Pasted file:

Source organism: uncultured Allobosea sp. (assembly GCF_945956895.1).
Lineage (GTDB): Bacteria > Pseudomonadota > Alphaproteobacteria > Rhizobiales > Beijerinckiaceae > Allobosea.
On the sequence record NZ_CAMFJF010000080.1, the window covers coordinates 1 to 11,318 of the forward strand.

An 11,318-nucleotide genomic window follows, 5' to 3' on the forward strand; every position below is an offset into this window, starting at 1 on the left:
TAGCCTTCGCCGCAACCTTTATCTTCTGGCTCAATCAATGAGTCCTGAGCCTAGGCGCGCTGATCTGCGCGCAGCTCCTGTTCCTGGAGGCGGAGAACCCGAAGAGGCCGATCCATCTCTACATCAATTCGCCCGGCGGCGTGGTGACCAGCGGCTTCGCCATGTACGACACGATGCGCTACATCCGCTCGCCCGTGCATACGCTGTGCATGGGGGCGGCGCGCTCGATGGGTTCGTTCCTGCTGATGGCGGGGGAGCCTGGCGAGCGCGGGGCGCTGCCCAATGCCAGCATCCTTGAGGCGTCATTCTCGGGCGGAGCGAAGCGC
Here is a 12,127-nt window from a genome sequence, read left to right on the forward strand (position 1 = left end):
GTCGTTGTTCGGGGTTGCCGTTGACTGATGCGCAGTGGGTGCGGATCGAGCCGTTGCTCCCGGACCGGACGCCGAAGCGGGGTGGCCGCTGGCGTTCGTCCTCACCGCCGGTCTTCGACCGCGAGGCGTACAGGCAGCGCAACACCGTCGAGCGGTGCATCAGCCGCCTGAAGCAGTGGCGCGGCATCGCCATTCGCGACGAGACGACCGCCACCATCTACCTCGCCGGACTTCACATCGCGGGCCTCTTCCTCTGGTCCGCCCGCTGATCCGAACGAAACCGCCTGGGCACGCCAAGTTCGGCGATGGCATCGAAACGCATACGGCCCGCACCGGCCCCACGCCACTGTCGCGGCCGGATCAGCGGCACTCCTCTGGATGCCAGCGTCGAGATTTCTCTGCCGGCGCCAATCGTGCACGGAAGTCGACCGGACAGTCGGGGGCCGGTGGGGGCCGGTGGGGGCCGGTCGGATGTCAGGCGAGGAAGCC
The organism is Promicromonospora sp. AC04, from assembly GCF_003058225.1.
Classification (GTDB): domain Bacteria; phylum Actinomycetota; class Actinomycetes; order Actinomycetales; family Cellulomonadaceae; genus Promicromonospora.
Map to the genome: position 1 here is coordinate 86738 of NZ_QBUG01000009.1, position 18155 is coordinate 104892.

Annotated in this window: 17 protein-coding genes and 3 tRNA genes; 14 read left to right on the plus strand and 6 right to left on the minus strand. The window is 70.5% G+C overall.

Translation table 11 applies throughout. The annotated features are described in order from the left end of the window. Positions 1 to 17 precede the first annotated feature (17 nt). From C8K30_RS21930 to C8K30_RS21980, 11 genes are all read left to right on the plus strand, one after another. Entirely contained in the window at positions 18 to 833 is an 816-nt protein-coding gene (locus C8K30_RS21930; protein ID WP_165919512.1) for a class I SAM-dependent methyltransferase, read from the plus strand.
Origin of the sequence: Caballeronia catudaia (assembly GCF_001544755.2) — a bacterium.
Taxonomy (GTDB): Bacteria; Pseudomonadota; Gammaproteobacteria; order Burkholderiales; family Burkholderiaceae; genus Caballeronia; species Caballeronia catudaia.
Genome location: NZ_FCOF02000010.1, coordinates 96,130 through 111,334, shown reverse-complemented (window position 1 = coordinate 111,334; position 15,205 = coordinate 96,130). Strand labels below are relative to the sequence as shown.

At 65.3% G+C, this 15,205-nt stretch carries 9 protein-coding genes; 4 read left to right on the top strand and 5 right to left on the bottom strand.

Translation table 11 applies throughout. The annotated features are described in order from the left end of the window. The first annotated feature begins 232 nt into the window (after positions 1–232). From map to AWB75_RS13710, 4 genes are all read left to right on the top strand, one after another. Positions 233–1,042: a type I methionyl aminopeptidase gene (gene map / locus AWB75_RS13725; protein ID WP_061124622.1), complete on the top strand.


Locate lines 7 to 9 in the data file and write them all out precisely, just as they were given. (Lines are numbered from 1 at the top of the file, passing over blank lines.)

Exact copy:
GTCGTTGTTCGGGGTTGCCGTTGACTGATGCGCAGTGGGTGCGGATCGAGCCGTTGCTCCCGGACCGGACGCCGAAGCGGGGTGGCCGCTGGCGTTCGTCCTCACCGCCGGTCTTCGACCGCGAGGCGTACAGGCAGCGCAACACCGTCGAGCGGTGCATCAGCCGCCTGAAGCAGTGGCGCGGCATCGCCATTCGCGACGAGACGACCGCCACCATCTACCTCGCCGGACTTCACATCGCGGGCCTCTTCCTCTGGTCCGCCCGCTGATCCGAACGAAACCGCCTGGGCACGCCAAGTTCGGCGATGGCATCGAAACGCATACGGCCCGCACCGGCCCCACGCCACTGTCGCGGCCGGATCAGCGGCACTCCTCTGGATGCCAGCGTCGAGATTTCTCTGCCGGCGCCAATCGTGCACGGAAGTCGACCGGACAGTCGGGGGCCGGTGGGGGCCGGTGGGGGCCGGTCGGATGTCAGGCGAGGAAGCC
The organism is Promicromonospora sp. AC04, from assembly GCF_003058225.1.
Classification (GTDB): domain Bacteria; phylum Actinomycetota; class Actinomycetes; order Actinomycetales; family Cellulomonadaceae; genus Promicromonospora.